VICTOR KALALANDA, Mpika
IT IS a vast, thick patch of green, accessible both by road and air, tucked away in the rural hinterland of Mpika district.
But before this forest of palm trees had been planted, this region hardly had any trappings of comfort, save for a local school and a church mission, which could afford roofing sheets.
The story has changed since 2008, and increasingly and dramatically so after Government took over the palm plantation through the Industrial Development Corporation (IDC) in 2017.
Rural Mpika now teems with life, as marked by the emergence of decent housing in the community, including growing commercial activities in the form of groceries and transportation businesses.
As a large tract of land up to 20,000 hectares, the Zampalm plantation yields enormous benefits here, providing over 2,000 local jobs during peak performance, in addition to a variety of economic gains for the country.
Initially run by Zambeef to produce palm oil, which is the world’s most used and versatile vegetable oil, Zampalm is a plantation of some 409,506 palms planted over an area of 2,873 hectares in the main field, with another 39,000 seedlings in the main and pre-nursery sections.
The plantation harvests palm fruit daily and the workforce goes on to process it through a mill plant, which kick-started the production of crude palm oil in 2016.
In 2015, Zampalm commissioned its first US$1 million crushing mill plant, with a crushing capacity of two to three tonnes of fresh palm fruit per hour, producing a yield of around 18 percent of crude palm oil.
In fact, at current prices and at an average production of 3 to 3.5 tonnes per hectare, Zampalm could generate more than US$170 million in revenue over the next decade.
In patriotic pursuit of propitios investment opportunities for the country, IDC acquired 90 percent shares in Zampalm, leaving the 10 percent to Zambeef, with the sole aim of enhancing what impact the plantation was having in the country.
In no time, under the new management, Zampalm rolled out an outgrower scheme, which has since attracted and benefitted over 1,000 farmers, who are currently cultivating 700 hectares of land.
With Mt Meru Millers currently as the principal off-taker for Zampalm’s crude palm oil, there should be no qualms about what sort of strategic investment this plantation is for Zambia, with studies showing that the growing global demand for vegetable oils is estimated to reach 240 million tonnes by 2050
With the coming of IDC, Zampalm’s commercial value and productivity have actually improved through added strategic partnerships, as observed by the plantation’s general manager, David Subakanya.
“Because we’re in the IDC Group, we’re leveraging on other resources from other companies. For instance, we’ve a supplier of fertiliser within the group (Nitrogen Chemicals of Zambia), communication from Zamtel and also we use the Zambia Railways workshop. Secondly, the permanent secretary (Muchinga Province) is on the board, so we leverage on that interface to have investment. Zesco has been here, we’re now connected to the national grid,” says Mr Subakanya, who is an agronomist trained at the University of Zambia (UNZA).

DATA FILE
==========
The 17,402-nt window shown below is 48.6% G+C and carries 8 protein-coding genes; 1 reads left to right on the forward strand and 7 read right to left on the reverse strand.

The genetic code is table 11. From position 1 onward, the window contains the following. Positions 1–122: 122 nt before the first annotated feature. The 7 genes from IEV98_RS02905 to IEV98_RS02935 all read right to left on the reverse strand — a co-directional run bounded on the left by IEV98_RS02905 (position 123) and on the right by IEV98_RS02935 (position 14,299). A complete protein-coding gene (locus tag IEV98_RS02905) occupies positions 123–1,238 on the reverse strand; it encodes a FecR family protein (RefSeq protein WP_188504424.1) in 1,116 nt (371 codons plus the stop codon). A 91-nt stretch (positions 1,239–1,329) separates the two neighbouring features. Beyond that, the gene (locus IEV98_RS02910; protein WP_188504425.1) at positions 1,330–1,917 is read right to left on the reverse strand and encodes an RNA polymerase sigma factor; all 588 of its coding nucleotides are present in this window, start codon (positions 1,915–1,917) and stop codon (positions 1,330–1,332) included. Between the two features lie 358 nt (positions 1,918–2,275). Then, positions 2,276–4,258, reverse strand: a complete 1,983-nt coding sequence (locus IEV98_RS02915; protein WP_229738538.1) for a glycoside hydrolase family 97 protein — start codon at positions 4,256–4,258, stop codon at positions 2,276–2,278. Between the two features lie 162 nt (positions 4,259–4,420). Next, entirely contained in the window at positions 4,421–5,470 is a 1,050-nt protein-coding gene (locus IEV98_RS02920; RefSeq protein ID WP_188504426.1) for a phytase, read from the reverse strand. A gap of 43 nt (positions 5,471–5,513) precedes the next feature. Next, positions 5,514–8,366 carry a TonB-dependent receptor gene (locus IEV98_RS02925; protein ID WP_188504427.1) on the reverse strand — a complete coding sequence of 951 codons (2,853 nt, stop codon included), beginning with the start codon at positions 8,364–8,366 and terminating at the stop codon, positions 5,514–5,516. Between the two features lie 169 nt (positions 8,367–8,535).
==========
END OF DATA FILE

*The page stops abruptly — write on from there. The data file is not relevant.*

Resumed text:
Besides, plans to raise the area’s graded road to bituminous standard are already on the cards, as mapped out by the provincial administration and Government.
The immediate impact of Zampalm on the national economy has been in the saving of foreign exchange for the country, given the resultant reduction in the importation of crude palm oil.
And with the creation of local employment, a sustainable local economy that upends rural-urban migration has emerged in Mpika, characterised by a proud population that is raring to stay, raise its families and invest in its own area.
“I’ve worked here for one year,” says – 31-year-old Faustino Banda, who studied occupational health and safety management at Copperstone University. “My job involves the workers, in terms of health. I always ensure workers are working in a safe environment and wearing personal protective equipment. The job helps me support my wife and kids in school. I’m able to survive.”
“I’m a [temporary] employee but I earn enough income to support my family. Before Zampalm, I used to sell fish. But I stopped because [scanty] rainfall has affected the fish business,” says 23-year-old Isaac Kalenga, who has one child.
With such impact, the plantation has also contributed to conservation of wildlife in the Bangweulu Game Management Area because would-be poachers now have relatively sustainable livelihoods as Zampalm workers.
Though the growing of palm fruit is far more popular in the Far East due to better climatic conditions, there is really marginal difference compared to Mpika, where Zampalm is actually doing wonders by sometimes employing its own innovation such as using plastics to retain moisture for its palm trees.
It is said that the Movement for Multi-party Democracy (MMD) government under late President Levy Mwanawasa was actually hesitant to approve full development of the palm plantation because of concerns about the suitability of Zambia’s climate for such an undertaking. But the rest is now history.
The work in the plantation is labour-intensive but visibly exciting, going by the words of the workaholic general manager himself, Mr Subakanya, who says of his work: “[Managing this plantation] is the most important challenge I’ve ever faced in my life.”
As the company continues to grow in terms of expanding its mill plant and cultivated hectarage, more positive impact will soon be felt at local level, and the national economy will ultimately soar.
It’s arguably no exaggeration, therefore, to say that Zampalm is a rural jewel.
VICTOR KALALANDA, Mpika